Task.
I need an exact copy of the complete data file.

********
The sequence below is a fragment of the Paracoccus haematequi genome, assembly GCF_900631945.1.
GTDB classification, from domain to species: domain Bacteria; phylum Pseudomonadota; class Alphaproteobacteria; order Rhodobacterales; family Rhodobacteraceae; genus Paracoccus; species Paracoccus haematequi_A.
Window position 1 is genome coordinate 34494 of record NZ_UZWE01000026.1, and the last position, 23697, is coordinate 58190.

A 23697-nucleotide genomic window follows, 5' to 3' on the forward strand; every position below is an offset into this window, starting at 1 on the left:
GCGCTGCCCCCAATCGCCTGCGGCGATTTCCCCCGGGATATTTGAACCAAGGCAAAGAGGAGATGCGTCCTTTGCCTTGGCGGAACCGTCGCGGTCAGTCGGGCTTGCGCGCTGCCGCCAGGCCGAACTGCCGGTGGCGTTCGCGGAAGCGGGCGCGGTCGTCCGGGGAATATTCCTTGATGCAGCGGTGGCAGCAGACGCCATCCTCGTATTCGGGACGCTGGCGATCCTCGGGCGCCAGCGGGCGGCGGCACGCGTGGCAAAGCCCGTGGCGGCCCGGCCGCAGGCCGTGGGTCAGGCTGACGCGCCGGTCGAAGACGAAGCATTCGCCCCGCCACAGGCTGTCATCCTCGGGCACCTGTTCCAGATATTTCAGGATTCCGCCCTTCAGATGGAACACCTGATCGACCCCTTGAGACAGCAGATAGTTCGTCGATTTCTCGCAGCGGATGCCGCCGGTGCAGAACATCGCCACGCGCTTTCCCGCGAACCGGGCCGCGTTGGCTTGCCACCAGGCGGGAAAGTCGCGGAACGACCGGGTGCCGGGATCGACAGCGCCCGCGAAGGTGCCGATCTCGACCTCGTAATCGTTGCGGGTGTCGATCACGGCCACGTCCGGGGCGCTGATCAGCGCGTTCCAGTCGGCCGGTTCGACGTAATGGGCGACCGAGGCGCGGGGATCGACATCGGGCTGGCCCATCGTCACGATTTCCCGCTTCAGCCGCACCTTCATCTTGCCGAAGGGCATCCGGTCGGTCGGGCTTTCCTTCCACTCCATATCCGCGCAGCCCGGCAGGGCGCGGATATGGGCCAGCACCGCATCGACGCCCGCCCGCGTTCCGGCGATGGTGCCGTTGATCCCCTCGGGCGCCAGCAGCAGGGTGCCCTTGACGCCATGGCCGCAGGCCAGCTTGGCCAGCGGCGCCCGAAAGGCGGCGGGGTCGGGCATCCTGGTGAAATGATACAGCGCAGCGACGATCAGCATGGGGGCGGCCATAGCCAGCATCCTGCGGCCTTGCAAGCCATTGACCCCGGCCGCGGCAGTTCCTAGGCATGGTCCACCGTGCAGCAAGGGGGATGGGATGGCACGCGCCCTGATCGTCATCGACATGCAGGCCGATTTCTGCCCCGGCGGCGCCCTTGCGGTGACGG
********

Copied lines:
The sequence below is a fragment of the Paracoccus haematequi genome, assembly GCF_900631945.1.
GTDB classification, from domain to species: domain Bacteria; phylum Pseudomonadota; class Alphaproteobacteria; order Rhodobacterales; family Rhodobacteraceae; genus Paracoccus; species Paracoccus haematequi_A.
Window position 1 is genome coordinate 34494 of record NZ_UZWE01000026.1, and the last position, 23697, is coordinate 58190.

A 23697-nucleotide genomic window follows, 5' to 3' on the forward strand; every position below is an offset into this window, starting at 1 on the left:
GCGCTGCCCCCAATCGCCTGCGGCGATTTCCCCCGGGATATTTGAACCAAGGCAAAGAGGAGATGCGTCCTTTGCCTTGGCGGAACCGTCGCGGTCAGTCGGGCTTGCGCGCTGCCGCCAGGCCGAACTGCCGGTGGCGTTCGCGGAAGCGGGCGCGGTCGTCCGGGGAATATTCCTTGATGCAGCGGTGGCAGCAGACGCCATCCTCGTATTCGGGACGCTGGCGATCCTCGGGCGCCAGCGGGCGGCGGCACGCGTGGCAAAGCCCGTGGCGGCCCGGCCGCAGGCCGTGGGTCAGGCTGACGCGCCGGTCGAAGACGAAGCATTCGCCCCGCCACAGGCTGTCATCCTCGGGCACCTGTTCCAGATATTTCAGGATTCCGCCCTTCAGATGGAACACCTGATCGACCCCTTGAGACAGCAGATAGTTCGTCGATTTCTCGCAGCGGATGCCGCCGGTGCAGAACATCGCCACGCGCTTTCCCGCGAACCGGGCCGCGTTGGCTTGCCACCAGGCGGGAAAGTCGCGGAACGACCGGGTGCCGGGATCGACAGCGCCCGCGAAGGTGCCGATCTCGACCTCGTAATCGTTGCGGGTGTCGATCACGGCCACGTCCGGGGCGCTGATCAGCGCGTTCCAGTCGGCCGGTTCGACGTAATGGGCGACCGAGGCGCGGGGATCGACATCGGGCTGGCCCATCGTCACGATTTCCCGCTTCAGCCGCACCTTCATCTTGCCGAAGGGCATCCGGTCGGTCGGGCTTTCCTTCCACTCCATATCCGCGCAGCCCGGCAGGGCGCGGATATGGGCCAGCACCGCATCGACGCCCGCCCGCGTTCCGGCGATGGTGCCGTTGATCCCCTCGGGCGCCAGCAGCAGGGTGCCCTTGACGCCATGGCCGCAGGCCAGCTTGGCCAGCGGCGCCCGAAAGGCGGCGGGGTCGGGCATCCTGGTGAAATGATACAGCGCAGCGACGATCAGCATGGGGGCGGCCATAGCCAGCATCCTGCGGCCTTGCAAGCCATTGACCCCGGCCGCGGCAGTTCCTAGGCATGGTCCACCGTGCAGCAAGGGGGATGGGATGGCACGCGCCCTGATCGTCATCGACATGCAGGCCGATTTCTGCCCCGGCGGCGCCCTTGCGGTGACGG